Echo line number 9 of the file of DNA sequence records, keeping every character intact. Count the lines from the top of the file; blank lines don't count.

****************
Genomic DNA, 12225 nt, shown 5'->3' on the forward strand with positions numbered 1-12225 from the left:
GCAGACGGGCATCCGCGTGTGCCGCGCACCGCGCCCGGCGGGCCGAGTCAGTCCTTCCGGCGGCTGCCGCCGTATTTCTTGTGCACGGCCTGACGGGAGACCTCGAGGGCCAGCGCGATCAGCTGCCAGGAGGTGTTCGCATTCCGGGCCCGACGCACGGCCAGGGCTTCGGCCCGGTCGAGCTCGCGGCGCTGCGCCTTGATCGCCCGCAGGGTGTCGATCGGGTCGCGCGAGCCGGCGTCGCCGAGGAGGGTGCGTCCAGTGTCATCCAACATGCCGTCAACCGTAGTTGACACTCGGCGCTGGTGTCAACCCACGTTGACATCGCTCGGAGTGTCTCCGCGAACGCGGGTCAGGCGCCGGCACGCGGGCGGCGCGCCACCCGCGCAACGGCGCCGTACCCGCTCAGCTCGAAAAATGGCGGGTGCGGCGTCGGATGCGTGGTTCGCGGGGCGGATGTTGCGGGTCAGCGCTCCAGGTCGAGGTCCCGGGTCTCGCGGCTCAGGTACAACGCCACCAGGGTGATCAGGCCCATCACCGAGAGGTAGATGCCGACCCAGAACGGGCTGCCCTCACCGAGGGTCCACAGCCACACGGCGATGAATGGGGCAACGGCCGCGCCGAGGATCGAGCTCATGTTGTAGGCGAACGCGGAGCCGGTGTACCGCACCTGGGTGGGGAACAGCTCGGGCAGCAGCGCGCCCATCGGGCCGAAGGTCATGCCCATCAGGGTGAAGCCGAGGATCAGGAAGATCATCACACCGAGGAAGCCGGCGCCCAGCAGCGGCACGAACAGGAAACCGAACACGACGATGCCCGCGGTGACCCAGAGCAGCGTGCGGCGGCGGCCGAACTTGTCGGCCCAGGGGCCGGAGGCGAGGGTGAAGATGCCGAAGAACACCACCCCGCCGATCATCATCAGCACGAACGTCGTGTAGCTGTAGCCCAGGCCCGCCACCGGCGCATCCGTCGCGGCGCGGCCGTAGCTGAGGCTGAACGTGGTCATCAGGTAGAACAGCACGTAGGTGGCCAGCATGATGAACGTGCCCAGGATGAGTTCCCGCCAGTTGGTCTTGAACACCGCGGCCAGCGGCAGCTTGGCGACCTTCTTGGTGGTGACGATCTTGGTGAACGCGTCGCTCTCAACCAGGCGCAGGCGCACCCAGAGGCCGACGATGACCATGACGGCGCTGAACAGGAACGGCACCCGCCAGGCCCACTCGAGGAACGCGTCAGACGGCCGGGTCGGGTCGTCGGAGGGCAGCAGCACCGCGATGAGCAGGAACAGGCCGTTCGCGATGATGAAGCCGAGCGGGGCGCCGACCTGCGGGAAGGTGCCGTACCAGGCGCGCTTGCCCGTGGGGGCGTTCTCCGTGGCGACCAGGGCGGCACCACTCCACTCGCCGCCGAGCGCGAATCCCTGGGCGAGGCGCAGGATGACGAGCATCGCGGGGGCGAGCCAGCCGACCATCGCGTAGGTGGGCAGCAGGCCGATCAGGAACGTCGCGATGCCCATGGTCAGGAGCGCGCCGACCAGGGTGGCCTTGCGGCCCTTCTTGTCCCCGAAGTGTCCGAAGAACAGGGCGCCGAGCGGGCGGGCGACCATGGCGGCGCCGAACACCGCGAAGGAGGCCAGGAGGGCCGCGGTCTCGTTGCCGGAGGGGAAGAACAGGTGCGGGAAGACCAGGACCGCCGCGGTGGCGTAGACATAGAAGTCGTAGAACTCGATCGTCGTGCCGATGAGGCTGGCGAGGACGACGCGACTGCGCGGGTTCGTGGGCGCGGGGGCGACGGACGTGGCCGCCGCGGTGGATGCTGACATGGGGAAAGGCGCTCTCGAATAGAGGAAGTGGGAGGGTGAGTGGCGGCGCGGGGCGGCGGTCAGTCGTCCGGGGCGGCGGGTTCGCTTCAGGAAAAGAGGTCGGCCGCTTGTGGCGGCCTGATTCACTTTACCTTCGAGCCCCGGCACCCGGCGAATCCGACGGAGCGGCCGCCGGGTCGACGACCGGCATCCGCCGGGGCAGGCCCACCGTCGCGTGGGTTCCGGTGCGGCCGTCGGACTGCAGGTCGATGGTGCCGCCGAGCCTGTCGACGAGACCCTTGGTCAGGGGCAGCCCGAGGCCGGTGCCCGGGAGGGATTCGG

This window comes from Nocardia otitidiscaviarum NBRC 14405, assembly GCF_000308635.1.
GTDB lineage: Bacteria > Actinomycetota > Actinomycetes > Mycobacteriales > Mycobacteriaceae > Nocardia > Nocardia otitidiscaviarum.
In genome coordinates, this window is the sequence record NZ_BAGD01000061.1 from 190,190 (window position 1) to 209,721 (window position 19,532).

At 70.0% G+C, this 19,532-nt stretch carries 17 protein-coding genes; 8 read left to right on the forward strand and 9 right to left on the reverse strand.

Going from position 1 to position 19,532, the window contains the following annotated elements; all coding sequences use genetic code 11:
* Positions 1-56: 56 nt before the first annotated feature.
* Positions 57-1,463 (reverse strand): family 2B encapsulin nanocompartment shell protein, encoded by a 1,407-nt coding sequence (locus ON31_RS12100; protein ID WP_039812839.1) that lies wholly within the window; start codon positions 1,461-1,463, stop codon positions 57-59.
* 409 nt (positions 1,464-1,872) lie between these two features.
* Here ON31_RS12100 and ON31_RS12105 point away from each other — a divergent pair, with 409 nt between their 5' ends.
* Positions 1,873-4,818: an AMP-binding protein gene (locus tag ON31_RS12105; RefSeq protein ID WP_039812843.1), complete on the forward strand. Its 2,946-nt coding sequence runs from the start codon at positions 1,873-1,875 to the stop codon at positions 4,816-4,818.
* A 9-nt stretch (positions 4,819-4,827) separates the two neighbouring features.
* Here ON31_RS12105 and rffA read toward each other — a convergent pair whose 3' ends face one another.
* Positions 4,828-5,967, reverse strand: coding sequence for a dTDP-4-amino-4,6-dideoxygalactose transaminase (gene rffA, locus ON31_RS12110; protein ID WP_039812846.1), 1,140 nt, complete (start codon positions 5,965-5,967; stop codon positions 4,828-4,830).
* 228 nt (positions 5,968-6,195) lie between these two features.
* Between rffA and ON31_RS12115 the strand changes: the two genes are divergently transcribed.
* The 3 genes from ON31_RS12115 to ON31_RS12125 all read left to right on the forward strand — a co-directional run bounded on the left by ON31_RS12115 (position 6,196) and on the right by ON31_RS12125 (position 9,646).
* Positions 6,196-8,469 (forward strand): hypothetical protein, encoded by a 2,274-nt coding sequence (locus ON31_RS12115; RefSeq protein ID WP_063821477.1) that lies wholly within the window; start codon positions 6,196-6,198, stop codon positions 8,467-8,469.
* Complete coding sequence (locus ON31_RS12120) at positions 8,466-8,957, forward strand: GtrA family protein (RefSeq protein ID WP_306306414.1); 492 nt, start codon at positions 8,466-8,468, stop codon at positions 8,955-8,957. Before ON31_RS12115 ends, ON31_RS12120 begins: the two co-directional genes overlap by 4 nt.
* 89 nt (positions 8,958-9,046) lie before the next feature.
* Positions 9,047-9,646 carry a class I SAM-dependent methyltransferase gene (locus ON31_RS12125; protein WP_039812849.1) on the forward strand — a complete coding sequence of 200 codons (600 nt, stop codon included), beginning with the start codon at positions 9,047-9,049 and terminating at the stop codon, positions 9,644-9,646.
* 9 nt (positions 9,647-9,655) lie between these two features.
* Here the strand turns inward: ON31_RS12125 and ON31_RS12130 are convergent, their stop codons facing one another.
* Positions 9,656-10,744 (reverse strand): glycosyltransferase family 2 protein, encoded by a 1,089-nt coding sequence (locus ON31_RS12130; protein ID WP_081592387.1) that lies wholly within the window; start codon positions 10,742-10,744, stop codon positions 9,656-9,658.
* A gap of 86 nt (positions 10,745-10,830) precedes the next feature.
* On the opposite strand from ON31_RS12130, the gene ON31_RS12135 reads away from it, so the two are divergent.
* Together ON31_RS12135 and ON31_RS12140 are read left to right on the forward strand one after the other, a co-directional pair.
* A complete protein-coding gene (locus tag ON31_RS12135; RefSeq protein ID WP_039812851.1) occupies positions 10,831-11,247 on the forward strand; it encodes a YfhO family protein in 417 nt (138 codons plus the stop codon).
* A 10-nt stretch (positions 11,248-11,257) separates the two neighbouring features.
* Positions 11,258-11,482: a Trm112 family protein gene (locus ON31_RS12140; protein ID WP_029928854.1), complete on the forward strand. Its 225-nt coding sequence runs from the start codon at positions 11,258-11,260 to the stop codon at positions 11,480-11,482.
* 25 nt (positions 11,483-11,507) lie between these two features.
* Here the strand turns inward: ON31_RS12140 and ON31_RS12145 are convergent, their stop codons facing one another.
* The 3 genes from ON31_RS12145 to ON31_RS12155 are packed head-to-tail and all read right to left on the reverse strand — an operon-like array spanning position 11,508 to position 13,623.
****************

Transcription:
* Positions 57-1,463 (reverse strand): family 2B encapsulin nanocompartment shell protein, encoded by a 1,407-nt coding sequence (locus ON31_RS12100; protein ID WP_039812839.1) that lies wholly within the window; start codon positions 1,461-1,463, stop codon positions 57-59.